Dog-Friendly Guide to San Francisco, CA

Golden Gate Bridge San Francisco

Population: 874,961
Off-leash dog parks: 37
Accommodation: 102
Restaurants, pubs, & cafes: 187
Most popular dog breed: Labradoodle

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Introduction

San Francisco is a city of dog lovers, so much so that there are more dogs in the city than there are human children! This city offers 37 off-leash dog parks, including beaches, and 187 restaurants and bars that allow dogs inside or on the patio, which is the perfect way to appreciate the beautiful San Francisco weather. There are over 100 dog-friendly hotels and short-term rentals in San Francisco, so there are dog-friendly accommodations for every budget. Your dog can tag along for some conventional fun, like a visit to the Golden Gate Bridge or an art gallery, or some less conventional fun, like a visit to a bookstore or a gym that offers supervised pup play while you work out.

German Shepherd at Baker Beach, San Francisco, CA
Image Credit: Mick Gast, Shutterstock

Interesting Facts

  • In 2016, there were around 115,000 people under the age of 18 living in San Francisco, but there were between 125,000-150,000 dogs.
  • BADRAP, the non-profit organization focusing on educating the public about pit bulls and other bully breed dogs and ensuring these dogs go into safe, healthy homes, was founded in San Francisco. BADRAP has even been chosen as the top non-profit when it comes to supporting animal welfare.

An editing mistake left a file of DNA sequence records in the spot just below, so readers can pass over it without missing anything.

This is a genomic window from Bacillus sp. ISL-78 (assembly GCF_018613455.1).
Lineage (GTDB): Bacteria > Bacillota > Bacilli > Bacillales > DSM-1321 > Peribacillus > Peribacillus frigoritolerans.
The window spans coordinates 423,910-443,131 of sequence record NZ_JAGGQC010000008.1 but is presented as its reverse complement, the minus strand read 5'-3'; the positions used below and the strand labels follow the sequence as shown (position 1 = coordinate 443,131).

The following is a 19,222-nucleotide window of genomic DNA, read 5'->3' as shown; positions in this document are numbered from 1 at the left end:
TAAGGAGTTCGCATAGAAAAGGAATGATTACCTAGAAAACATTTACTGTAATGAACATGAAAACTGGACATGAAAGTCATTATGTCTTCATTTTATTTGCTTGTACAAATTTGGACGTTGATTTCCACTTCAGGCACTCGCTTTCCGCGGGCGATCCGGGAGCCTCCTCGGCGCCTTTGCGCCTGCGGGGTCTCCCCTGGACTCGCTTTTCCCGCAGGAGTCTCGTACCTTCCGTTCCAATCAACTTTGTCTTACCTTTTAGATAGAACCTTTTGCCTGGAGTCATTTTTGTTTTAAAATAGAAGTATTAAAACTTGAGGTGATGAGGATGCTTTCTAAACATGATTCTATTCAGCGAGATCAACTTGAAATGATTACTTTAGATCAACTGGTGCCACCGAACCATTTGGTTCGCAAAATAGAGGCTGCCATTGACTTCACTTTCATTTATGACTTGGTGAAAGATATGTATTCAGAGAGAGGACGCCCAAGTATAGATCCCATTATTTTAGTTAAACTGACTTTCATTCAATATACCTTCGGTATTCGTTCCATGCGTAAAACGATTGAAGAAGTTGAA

• The San Francisco Zoo is home to a pack of Mexican Gray Wolves, which are the smallest wolf subspecies currently alive on the planet. They are only about half the size of the North American Gray Wolf.
  • In the 1860s, two stray dogs who were lovingly dubbed Bummer and Lazarus by the locals, were deemed legally able to roam freely. They were known in the area for being ratters and thieves but were well-loved and there is currently a plaque in their honor in the city.
  • While it’s not known for sure why the San Francisco neighborhood “Dogpatch” was named such, one explanation for the name is that packs of stray dogs used to roam the area, scavenging for meat thrown out from butchers in the area.
  • In 2011, the mayor of San Francisco declared May 10th “Muttville Senior Dog Rescue Day” in honor of the senior dog rescue, Muttville, in the area.

Leash Laws & Licensing

San Francisco requires dogs to be kept on a leash anytime they are off their private property. They have to be on a leash that is 8 feet long or less and they have to be under the control and the supervision of the handler at all times. This even extends to not leaving your dog unattended when they are in a designated off-leash area.

All dogs over the age of 4 months are required to be registered with the city of San Francisco. Under this mandate, dogs can’t go on a walk outside of private property until they are registered with the city. Licenses are good for 1, 3, or 5 years, and they must be renewed 30 days or more before they expire. This ensures your dog isn’t unregistered at any point.

Labradoodle dog and woman outside at the park
Image Credit: Lopolo, Shutterstock

Living in San Francisco with a Dog